MARQUEZ: Yesterday's action was not a violent action it was a peaceful action and we had a silent protest. We did this action not on parlimentary grounds but on our own campus on the verandah.

MARCH: A further 18 demonstrators were taken away by police mid-morning after forming a human barricade in front of the building. With white tape covering their mouths the group held signs saying they represent the poor people and their families. Hundreds of students inside the building sang the national anthem and chanted "viva" as their friends were put into waiting police vans. Another group of students have a permit to demonstrate at Dili's Democracy Field, and have vowed to continue their protest for the rest of the week. Standing in front of the university United Nations Police Dili District Commander Carlos Pereira says he believes the group at the university are fully aware thier actions are illegal.

PEREIRA: After eight hours of discussion they don't agree with the law and they insist to have the demonstrations here. As you probably know demonstrations here are illegal because they are less than 100 metres from government buildings and the law doesn't allow that.

MARCH: The students first began protesting a month ago against a unilateral decision by the parliamentary president Fernando Lasama de Aroujo to purchase vechicles for each of the 65 members of parliament. The $1.4 million purchase is accounted for in the mid year budget review which is being debated by parliament this week. Concerns have been raised by NGOs and members of parliament over the large sums of money included in the review that's allocated for government ministers and MPs. If the review is passed it will double the current budget of around $400 million.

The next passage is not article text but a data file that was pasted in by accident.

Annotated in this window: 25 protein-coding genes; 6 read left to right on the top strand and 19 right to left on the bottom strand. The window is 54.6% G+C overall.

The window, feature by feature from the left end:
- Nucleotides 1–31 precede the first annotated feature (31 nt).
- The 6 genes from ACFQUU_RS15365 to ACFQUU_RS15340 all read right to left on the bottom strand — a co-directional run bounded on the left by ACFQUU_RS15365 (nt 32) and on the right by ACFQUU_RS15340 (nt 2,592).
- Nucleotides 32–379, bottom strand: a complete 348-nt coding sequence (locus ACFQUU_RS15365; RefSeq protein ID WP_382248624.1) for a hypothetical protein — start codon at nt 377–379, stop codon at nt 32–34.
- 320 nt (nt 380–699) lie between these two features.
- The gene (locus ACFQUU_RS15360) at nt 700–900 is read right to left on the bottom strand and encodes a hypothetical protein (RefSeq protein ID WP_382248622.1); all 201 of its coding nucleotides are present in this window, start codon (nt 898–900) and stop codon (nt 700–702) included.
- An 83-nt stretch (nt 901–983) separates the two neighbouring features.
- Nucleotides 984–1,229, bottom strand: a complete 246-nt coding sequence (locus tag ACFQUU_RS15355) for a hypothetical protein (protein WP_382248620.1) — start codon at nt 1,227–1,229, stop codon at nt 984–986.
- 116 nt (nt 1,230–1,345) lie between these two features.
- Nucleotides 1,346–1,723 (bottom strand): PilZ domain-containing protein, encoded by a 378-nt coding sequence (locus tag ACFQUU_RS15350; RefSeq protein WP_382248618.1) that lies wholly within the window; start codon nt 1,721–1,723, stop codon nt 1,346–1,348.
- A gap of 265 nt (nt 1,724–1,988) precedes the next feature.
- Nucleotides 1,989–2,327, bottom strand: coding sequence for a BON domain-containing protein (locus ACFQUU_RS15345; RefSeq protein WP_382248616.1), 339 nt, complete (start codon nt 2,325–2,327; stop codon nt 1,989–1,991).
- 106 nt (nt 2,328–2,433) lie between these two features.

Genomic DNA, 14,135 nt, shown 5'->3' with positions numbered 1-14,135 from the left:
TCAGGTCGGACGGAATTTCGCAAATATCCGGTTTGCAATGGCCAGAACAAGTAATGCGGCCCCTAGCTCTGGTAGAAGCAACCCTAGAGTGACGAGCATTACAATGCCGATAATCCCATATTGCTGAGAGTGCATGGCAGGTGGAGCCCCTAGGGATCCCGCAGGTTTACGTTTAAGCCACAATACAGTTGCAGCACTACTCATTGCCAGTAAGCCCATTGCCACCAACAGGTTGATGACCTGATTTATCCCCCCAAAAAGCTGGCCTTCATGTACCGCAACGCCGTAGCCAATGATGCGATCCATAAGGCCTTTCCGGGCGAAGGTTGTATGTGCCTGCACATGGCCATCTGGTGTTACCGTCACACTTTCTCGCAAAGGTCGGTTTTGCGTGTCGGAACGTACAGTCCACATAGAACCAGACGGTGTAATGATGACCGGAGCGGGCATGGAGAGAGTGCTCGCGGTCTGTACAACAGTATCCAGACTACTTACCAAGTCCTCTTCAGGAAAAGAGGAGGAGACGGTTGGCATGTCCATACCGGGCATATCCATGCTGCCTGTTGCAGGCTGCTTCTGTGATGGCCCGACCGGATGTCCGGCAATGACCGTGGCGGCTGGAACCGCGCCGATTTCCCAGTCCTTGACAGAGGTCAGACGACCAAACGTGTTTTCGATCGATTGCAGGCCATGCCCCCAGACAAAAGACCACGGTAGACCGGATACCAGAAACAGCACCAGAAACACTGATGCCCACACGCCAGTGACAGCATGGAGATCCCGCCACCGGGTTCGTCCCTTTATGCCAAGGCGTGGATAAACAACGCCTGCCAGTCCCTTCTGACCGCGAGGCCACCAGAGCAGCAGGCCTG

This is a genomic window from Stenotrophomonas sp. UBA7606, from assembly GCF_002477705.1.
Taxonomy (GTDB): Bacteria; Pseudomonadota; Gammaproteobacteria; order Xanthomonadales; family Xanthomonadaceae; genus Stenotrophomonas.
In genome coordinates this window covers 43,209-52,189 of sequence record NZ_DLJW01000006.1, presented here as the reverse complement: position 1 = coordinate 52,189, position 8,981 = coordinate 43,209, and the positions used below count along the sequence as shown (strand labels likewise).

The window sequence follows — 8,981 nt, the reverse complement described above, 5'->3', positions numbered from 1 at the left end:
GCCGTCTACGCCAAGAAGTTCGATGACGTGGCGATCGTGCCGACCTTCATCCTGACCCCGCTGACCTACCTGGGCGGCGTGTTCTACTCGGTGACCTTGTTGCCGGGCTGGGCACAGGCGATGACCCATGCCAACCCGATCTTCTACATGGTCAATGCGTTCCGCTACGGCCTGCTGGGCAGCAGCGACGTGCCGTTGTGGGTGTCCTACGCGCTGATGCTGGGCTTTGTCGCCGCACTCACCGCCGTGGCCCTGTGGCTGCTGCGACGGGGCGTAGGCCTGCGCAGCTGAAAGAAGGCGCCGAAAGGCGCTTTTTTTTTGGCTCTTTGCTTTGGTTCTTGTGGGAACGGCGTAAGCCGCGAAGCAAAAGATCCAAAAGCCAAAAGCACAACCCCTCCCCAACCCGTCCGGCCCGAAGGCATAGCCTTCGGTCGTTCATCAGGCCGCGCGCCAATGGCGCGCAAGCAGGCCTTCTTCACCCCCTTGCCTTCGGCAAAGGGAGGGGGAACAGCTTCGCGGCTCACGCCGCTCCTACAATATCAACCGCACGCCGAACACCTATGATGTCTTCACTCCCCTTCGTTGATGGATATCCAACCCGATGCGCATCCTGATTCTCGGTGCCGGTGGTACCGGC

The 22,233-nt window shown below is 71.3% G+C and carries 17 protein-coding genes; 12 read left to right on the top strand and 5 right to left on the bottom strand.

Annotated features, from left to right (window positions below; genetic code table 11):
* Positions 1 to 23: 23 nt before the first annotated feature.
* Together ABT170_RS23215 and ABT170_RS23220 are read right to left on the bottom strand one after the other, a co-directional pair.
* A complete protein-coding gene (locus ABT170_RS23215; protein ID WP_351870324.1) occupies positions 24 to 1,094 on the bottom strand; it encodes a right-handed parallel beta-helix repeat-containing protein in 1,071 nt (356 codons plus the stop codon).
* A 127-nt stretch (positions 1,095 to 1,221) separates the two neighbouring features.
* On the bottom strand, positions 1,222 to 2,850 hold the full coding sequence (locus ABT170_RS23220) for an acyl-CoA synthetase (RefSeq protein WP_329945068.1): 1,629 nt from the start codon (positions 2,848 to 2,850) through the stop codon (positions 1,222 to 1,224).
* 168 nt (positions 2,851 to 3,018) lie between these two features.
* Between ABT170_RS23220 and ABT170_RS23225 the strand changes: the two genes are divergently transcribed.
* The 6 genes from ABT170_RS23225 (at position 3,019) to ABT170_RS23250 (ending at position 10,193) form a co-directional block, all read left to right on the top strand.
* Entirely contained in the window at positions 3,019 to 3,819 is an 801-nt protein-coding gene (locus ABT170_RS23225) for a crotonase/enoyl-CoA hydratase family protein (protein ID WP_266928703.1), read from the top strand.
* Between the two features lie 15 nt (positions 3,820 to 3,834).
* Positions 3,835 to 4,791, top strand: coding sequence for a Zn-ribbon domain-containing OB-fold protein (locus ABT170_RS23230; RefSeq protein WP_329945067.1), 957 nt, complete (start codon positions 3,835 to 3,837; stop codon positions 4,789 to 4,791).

A delegation of students from the legal Democracy Field protests presented a letter and petition to the president of parliament outlining their concerns.
Their spokesperson Marcos Gusmao says despite the hour long conversation they failed to reach a solution.

GUSMAO: What did he say to us? He said that everything he is doing has a legal basis. But we would say it's got no moral conscience. It's got no consideration for the people. As students we maintain our position.

MARCH: Student representative Carolino Marquez says this weeks protests are also about a gun law proposed by the Xanana Gusmao government that would enable civillians to carry arms. Several MPs almost came to blows in parliament during the debate over the proposed bill, that has now been pushed aside for further consideration after the mid year budget review is complete.

MARQUEZ: The debate in the parliament was important because the law could allow for civilians to get guns and thus there will be an impact because it will allow people to kill one another. And I think we can't allow that. We don't agree with that.